As Obama was declared the winner of a bruising election battle against Mitt Romney, Democrats in downtown Charlottesville, Virginia, let out cries of joy and sighs of relief. France24.com reports from the ground.
Obama supporters trickling in to Arena, a spacious bar in downtown Charlottesville, Virginia, on Tuesday night expected to be biting their nails into the wee hours of the morning.
But well before midnight, most US news outlets were already projecting a resounding victory for the president. Though Obama’s popular vote advantage looked relatively slim as of early Wednesday (50%-48%), his sweep of the majority of crucial “swing states” allowed him to easily surpass the 270 electoral votes he needed to stay in the White House.
The reaction in Charlottesville, a progressive city that is home to the University of Virginia, was rapturous. Deafening whoops and cheers erupted inside the bar, as customers watched news reports and big-screen TVs, beers in hand. Many of them exchanged hugs and high-fives. And outside, groups of students ran through the street shouting “Four more years!”.
Later in the night, when Obama won Virginia, a traditionally conservative-leaning state that the president snagged in 2008, there was more celebrating – and some tears. He had already won re-election, but the state’s Democrats wanted to know if they were part of his victory.
‘It was about the soul of America’
Kristin Szakos, the vice-mayor of Charlottesville, stopped by the bar to greet fellow Democrats. She said she was thrilled for Obama, thrilled for Virginia, and thrilled for American politics. “Something that makes me really happy is that tonight shows you can’t buy an American election,” she said, her voice trembling with pride. “The Republicans poured huge piles of cash and donations from billionaires into this race. But people win elections, not money. I’m committed to Obama, but this was even bigger than that. It was about the soul of America.”
Obama was able to win by holding together the same coalition of voters that carried him to his history-making election in 2008: women, minorities (African-Americans, Latinos, Asian-Americans, Jewish voters), young people, and Midwesterners.
In his speech on Tuesday night, Obama singled out volunteers who devoted hours of their time to knock on doors and make phone calls for his re-election effort. Several of those volunteers were at Arena to celebrate the news of the night. “I am beyond ecstatic,” gushed April Atyward. “It’s beyond words. I want to hug everyone.”
She added that she hoped to see Obama’s base “stick with him and support his policies” in a second term – especially since Congress remains divided and probably wouldn’t “cooperate”, as she said.
Mixed in with the joy was a heavy dose of relief, as well. Dell Erwin, an elderly Virginian who logged many hours volunteering for the Obama campaign the past few weeks, said that “the stakes were bigger this time” than four years ago.
“Romney was so bad he made Bush look good,” she quipped.
Erwin explained she had been scared that if Romney won, he would replace Supreme Court Justice Ruth Bader Ginsburg, widely expected to step down in the next few years, with a conservative – swinging the court to the right.
“We can rest easy now,” she said, with a deep sigh, adding that she was also thrilled that there would be no repeal of Obamacare, as Romney had promised if elected. “That is Obama’s single greatest accomplishment. Presidents have been trying to do it for decades and decades, and he finally got it done.”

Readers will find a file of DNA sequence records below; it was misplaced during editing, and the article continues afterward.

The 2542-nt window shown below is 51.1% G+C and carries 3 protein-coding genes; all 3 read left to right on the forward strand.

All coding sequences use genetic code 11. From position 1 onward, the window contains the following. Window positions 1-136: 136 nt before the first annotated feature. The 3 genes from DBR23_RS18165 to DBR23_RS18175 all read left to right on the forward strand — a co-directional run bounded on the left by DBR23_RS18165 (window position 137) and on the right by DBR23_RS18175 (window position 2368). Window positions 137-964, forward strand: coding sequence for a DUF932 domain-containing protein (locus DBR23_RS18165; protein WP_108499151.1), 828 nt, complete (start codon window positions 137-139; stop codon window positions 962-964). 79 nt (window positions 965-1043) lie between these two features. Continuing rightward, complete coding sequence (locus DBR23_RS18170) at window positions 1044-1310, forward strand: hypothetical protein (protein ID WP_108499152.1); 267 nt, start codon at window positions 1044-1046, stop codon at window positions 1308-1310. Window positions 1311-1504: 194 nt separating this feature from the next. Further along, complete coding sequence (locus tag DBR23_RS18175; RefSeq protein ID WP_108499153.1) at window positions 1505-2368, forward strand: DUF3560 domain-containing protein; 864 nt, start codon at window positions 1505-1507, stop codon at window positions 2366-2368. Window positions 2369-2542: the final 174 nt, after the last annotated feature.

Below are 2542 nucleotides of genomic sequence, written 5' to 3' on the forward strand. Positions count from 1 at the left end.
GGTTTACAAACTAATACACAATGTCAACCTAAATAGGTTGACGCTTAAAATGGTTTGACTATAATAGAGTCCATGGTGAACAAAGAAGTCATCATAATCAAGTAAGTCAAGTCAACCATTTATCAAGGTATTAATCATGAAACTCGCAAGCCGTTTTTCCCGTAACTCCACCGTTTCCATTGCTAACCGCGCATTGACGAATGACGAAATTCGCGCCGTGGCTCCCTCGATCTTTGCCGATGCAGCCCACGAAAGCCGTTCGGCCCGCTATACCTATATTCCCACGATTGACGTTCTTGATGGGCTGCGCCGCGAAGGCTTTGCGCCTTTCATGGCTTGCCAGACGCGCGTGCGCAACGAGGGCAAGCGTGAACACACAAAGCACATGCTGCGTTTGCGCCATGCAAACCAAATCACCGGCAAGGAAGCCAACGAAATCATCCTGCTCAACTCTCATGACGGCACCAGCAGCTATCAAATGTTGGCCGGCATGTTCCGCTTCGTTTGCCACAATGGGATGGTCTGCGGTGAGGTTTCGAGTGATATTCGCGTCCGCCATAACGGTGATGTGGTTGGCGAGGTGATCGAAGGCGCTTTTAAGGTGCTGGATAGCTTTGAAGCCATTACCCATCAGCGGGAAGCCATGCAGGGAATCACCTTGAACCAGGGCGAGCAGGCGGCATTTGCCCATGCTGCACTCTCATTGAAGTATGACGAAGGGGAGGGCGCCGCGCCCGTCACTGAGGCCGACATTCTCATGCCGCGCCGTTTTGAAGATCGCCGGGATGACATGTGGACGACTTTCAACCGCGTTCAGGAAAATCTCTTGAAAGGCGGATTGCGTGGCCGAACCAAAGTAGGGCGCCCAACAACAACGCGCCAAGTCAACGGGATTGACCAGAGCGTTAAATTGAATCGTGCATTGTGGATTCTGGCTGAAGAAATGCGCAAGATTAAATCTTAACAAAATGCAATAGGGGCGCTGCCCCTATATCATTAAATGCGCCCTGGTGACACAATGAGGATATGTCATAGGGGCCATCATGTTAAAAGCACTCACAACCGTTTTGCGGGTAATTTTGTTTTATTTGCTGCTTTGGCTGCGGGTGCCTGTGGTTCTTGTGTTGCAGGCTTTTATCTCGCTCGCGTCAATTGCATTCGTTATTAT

Dallas Pitt, a libertarian who cast a ballot for Obama mainly out of disdain for Romney, said that he was more reassured than genuinely excited. “I voted for Obama in 2008, and when he won, I really believed in him,” Pitt said. “This time it was more a vote against the other guy. I honestly think the next four years will be pretty blah. But at least the chances of us punching Iran have decreased greatly.”
‘Confident’ about the next four years – and beyond
When Obama took to the podium to speak, however, even those whose reactions to the president’s victory were more subdued watched the big screens raptly, visibly moved.
“I’ve learned from you, and you have made me a better president,” Obama said, drawing hearty applause and shouts of ‘We love you!’ from the back of the bar.
When the speech was over and the music started up again, many people picked up their drinks and began dancing. Soon, talk turned to where the after-party was.
Others were more reflective. Richard Johnson, a former Democratic official in Charlottesville, smoked a cigarette outside, as passers-by let out jubilant cries of “Obama!” and “We did it!”.
“Some of my Republican and Independent friends said we’d see a total rejection of Obama and the left-wing agenda tonight,” he said. “But look at what happened. You cannot tell women what to do with their bodies and expect to win. You cannot tell General Motors to shut down and start from scratch and expect to win. You can’t tell lies and then expect Americans to vote for you.”
Johnson said he was proud of Obama and of the Americans who went to the polls to hand him another term. “People have seen the economy getting better, the housing situation getting better and they wanted this president to stay in the White House and continue,” he said. “Tonight was a sound defeat of the Republicans and the Tea Party. And Obama doesn’t have to run again, so he’s going to push hard for everything. I’m very confident for the next four years.”
Before going home, Johnson offered one prediction for the future. “Hillary Clinton will step down from Secretary of State, take a break, maybe write a book, and then come back and run in 2016,” he said. “She’ll win it. And Bill will be more than happy to be the first First Man.”
Date created : 2012-11-07